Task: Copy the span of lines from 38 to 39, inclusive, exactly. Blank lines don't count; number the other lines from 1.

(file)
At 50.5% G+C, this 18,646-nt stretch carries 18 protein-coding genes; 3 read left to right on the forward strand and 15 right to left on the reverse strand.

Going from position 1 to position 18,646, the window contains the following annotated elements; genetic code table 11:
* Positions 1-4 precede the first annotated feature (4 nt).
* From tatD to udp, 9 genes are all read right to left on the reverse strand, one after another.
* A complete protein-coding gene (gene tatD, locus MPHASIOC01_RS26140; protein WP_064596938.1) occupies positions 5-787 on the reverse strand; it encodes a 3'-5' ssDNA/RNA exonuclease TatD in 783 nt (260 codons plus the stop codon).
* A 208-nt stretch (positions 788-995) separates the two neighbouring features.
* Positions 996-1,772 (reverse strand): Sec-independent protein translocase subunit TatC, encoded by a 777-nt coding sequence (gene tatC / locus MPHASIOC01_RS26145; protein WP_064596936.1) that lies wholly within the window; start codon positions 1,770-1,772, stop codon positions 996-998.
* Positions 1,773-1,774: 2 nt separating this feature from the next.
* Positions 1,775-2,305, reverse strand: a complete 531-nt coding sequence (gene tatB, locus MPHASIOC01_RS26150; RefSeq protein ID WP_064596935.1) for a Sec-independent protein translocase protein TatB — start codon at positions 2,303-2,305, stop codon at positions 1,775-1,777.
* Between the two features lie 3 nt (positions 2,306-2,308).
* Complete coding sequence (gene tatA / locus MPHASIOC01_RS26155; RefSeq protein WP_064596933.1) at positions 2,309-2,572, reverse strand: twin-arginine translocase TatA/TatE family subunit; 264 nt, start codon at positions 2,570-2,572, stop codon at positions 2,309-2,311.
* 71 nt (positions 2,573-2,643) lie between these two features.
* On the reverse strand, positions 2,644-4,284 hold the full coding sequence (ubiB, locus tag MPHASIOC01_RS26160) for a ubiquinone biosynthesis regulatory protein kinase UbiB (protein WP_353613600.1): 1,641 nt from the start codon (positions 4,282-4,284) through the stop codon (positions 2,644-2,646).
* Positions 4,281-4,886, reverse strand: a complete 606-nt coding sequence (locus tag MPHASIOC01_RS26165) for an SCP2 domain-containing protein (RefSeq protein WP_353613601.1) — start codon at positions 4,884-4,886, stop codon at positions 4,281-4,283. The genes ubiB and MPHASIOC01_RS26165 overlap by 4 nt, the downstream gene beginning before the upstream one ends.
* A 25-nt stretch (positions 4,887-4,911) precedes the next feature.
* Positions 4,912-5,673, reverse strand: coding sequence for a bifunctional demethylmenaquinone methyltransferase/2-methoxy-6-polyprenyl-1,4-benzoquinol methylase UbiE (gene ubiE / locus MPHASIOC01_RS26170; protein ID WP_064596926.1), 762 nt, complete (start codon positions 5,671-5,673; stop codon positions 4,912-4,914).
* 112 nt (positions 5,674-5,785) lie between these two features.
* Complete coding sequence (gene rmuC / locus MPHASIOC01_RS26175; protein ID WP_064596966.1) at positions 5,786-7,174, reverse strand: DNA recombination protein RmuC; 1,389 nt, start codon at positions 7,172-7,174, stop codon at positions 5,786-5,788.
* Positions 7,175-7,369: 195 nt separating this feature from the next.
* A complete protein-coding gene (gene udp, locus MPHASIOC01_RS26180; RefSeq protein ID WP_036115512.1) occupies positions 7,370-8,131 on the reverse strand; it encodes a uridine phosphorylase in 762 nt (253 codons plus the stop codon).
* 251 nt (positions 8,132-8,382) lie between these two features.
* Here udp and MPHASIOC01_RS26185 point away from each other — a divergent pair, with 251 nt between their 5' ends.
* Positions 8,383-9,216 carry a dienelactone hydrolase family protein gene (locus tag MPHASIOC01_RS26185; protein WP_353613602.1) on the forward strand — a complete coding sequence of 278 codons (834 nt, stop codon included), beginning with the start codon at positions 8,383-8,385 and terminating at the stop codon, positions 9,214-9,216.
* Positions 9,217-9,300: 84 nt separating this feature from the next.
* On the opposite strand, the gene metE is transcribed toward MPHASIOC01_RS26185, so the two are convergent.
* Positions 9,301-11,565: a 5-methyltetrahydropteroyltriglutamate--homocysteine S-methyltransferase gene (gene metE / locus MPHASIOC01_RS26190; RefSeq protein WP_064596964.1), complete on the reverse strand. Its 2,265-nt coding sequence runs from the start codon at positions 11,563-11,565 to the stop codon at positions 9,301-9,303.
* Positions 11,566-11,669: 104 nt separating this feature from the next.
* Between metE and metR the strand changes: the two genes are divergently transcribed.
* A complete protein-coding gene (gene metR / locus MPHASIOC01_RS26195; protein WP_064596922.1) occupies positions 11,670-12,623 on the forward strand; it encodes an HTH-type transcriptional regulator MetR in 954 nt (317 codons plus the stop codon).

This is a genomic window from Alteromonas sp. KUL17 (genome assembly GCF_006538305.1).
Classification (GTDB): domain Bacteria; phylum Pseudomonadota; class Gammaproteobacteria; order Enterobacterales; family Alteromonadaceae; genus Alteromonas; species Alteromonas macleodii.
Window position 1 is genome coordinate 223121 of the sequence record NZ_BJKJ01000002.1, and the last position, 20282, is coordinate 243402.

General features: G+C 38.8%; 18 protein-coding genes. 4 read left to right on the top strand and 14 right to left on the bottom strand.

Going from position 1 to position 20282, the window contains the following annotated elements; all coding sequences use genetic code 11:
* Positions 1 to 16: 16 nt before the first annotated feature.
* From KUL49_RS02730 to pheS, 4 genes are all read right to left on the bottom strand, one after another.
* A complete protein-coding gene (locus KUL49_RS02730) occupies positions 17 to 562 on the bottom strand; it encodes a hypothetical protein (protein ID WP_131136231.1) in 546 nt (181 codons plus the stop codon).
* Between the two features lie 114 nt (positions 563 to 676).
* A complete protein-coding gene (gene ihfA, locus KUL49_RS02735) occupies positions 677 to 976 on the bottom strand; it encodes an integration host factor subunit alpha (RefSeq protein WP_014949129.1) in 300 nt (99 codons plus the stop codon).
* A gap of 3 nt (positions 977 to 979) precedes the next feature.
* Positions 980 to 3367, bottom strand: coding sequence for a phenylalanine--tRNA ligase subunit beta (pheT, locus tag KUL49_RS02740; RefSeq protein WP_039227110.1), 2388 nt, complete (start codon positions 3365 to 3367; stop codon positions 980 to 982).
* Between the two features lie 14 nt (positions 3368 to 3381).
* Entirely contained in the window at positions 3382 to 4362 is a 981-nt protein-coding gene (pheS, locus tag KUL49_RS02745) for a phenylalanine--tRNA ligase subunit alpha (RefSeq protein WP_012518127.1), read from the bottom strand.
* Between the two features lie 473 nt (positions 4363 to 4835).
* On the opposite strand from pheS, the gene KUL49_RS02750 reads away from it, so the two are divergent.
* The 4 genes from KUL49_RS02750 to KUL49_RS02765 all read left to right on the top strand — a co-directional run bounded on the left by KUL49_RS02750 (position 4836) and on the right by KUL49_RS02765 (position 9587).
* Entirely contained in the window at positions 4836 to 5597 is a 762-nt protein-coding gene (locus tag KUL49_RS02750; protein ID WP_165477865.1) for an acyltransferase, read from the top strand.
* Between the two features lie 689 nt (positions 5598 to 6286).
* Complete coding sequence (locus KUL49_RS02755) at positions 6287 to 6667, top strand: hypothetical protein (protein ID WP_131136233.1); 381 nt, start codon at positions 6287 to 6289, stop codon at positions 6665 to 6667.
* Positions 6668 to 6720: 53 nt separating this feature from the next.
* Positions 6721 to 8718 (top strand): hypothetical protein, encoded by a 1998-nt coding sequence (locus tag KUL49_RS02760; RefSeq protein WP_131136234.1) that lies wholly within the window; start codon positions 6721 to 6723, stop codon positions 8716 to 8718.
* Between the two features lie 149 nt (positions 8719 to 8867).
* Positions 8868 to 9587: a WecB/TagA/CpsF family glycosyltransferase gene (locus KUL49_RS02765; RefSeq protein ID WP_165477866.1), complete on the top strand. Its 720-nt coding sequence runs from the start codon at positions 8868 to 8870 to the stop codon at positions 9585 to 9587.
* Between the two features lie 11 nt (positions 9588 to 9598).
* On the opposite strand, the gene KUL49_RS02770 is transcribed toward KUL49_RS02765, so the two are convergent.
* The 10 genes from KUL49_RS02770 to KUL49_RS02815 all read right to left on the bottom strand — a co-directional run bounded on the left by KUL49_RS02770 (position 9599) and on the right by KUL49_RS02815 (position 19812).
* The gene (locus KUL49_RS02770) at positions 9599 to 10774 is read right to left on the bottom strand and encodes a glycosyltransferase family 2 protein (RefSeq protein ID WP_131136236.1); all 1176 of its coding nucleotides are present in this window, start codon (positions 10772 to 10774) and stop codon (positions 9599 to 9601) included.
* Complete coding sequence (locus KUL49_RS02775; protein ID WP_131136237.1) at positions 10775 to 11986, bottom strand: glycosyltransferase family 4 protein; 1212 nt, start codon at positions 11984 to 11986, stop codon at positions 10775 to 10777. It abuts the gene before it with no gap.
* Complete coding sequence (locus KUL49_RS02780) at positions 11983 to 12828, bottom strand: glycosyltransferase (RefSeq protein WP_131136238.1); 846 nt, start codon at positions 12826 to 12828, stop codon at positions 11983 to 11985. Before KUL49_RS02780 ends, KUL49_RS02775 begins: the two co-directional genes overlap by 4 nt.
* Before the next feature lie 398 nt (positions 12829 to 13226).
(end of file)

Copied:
* Between the two features lie 114 nt (positions 563 to 676).
* A complete protein-coding gene (gene ihfA, locus KUL49_RS02735) occupies positions 677 to 976 on the bottom strand; it encodes an integration host factor subunit alpha (RefSeq protein WP_014949129.1) in 300 nt (99 codons plus the stop codon).